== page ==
The genre of horror has always been and will always be one of the few things I hold close to my heart. Perhaps it’s due to being 6’5 with wide shoulders, long arms and a mug not even a mother can love. Or maybe it’s as easy as I loved the adventure of being terrified as a youth. Much like family, I love horror films to pieces. Just to hate them back together again (stolen quote from a very wise friend).

Being an old man like myself has its perks. Well, one anyways. And that perk, my fellow Ghoulies, is that I got to live during the rise of horror. I believe I was the tender young age of six or seven watching the horror genius Stephen King’s work. Cujo, Christine, and Creepshow gave me nightmares as a kid. I loved every second of them too! Not sure if it was my crazy sense of adventure or my gluttony for punishment, but I was hooked and could not get enough.

The slasher horror genre came in during the late 70s and stayed strong throughout the 80s and into the 90s. These iconic, psychopathic monsters were known as role models to me. As sick as that may sound, hear me out. They were borderline invincible – what kid wouldn’t want that power? They stalked their prey which was terrifying enough, but what made these movies so scary was the shock of sudden appearances of the slasher or a body that would just show up.

The Texas Chainsaw Massacre (1974) is a horror masterpiece to smart fans! Not only does it use the same elements as the slasher, it adds loud sounds at critical moments to make you jump out of your seat! And adding the disclaimer in the beginning about true events really makes it the original “gotcha” horror film. Sort of like The Blair Witch Project, but we will get into that soon enough. The final thing I want to say about this particular film is the overall creepiness to it. For example the dinner scene, with the grandfather, his hammer and the bucket, sends chills down my spine every time.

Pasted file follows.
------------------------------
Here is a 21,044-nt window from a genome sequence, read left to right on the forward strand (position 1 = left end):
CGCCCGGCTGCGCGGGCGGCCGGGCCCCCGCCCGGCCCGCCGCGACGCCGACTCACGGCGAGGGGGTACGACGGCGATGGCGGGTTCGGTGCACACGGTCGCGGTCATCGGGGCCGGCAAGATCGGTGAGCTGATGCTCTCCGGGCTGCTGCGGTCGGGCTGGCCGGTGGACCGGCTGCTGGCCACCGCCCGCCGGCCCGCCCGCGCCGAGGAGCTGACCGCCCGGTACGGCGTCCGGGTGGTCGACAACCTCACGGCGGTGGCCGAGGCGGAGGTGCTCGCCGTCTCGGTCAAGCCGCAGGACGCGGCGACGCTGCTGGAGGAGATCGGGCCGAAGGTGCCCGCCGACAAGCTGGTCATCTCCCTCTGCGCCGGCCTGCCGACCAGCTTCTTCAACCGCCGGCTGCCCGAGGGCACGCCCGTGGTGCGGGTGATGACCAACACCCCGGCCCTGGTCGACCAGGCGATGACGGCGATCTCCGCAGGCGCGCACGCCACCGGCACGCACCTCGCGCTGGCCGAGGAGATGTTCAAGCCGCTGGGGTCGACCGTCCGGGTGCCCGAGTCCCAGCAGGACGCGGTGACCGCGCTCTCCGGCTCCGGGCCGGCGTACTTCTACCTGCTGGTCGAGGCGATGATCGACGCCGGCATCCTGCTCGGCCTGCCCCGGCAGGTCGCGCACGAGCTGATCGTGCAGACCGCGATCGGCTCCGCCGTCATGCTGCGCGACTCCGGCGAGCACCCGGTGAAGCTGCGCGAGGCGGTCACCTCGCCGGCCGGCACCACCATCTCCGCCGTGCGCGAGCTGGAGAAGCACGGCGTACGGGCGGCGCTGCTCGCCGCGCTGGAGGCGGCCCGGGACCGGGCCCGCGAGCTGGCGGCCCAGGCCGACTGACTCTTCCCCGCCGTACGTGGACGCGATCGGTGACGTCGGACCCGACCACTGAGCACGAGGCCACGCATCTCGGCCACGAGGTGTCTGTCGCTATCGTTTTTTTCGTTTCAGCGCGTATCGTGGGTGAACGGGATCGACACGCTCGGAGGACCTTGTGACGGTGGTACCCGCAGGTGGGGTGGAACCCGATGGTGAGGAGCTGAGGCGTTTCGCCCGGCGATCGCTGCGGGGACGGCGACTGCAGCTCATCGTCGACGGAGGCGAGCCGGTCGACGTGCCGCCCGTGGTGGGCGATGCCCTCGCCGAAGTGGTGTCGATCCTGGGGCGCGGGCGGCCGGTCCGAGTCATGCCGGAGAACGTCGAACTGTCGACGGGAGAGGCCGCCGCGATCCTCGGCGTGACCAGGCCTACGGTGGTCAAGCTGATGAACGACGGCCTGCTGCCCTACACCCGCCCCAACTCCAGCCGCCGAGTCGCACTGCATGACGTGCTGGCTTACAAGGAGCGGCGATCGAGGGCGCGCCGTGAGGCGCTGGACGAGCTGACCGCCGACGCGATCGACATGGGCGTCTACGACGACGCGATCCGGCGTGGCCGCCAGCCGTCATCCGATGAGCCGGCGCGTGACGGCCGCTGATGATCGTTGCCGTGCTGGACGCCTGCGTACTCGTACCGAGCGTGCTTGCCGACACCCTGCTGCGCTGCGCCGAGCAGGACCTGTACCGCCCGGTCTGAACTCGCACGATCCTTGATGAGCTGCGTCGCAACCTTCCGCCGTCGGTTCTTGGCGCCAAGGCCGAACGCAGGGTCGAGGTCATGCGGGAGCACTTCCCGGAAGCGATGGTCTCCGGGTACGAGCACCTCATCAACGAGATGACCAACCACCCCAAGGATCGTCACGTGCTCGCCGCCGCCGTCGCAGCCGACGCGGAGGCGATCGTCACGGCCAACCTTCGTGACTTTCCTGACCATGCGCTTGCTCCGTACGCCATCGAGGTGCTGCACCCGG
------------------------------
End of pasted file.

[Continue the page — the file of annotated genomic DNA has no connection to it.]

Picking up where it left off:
I could go on for pages about the 80s and 90s, but I do have to submit this by a certain time. So we need to fast forward to the last 15 years or so. What goes up must come down, so I watched the decline and heartbreak of all that was unholy. Now a days slashers are all but gone, shock has for the most part run out of town and been replaced with three sub genres: gore, remakes, and the worst thing to ever happen to horror movies, “found footage.”

Found footage horror films are cheap, crappy, and extremely lazy in my humble opinion. The Blair Witch Project had started it all and fooled America. Every other pile of trash can kick rocks for all I care. Nothing like beating a dead horse… to death. (Do you see what I did there?) Give me a plot and a back story please and shoot the damn thing like a movie! The only post-Blair-Witch movie in this style I can call entertaining is As Above, So Below. If that particular one was shot correctly like a film should it would have been perfect! Thanks Hollywood, you screwed up again.

My next beef with Horror right now are the remakes. C’mon guys, write something original please. For this portion I am going to use the Rob Zombie Halloween films as example.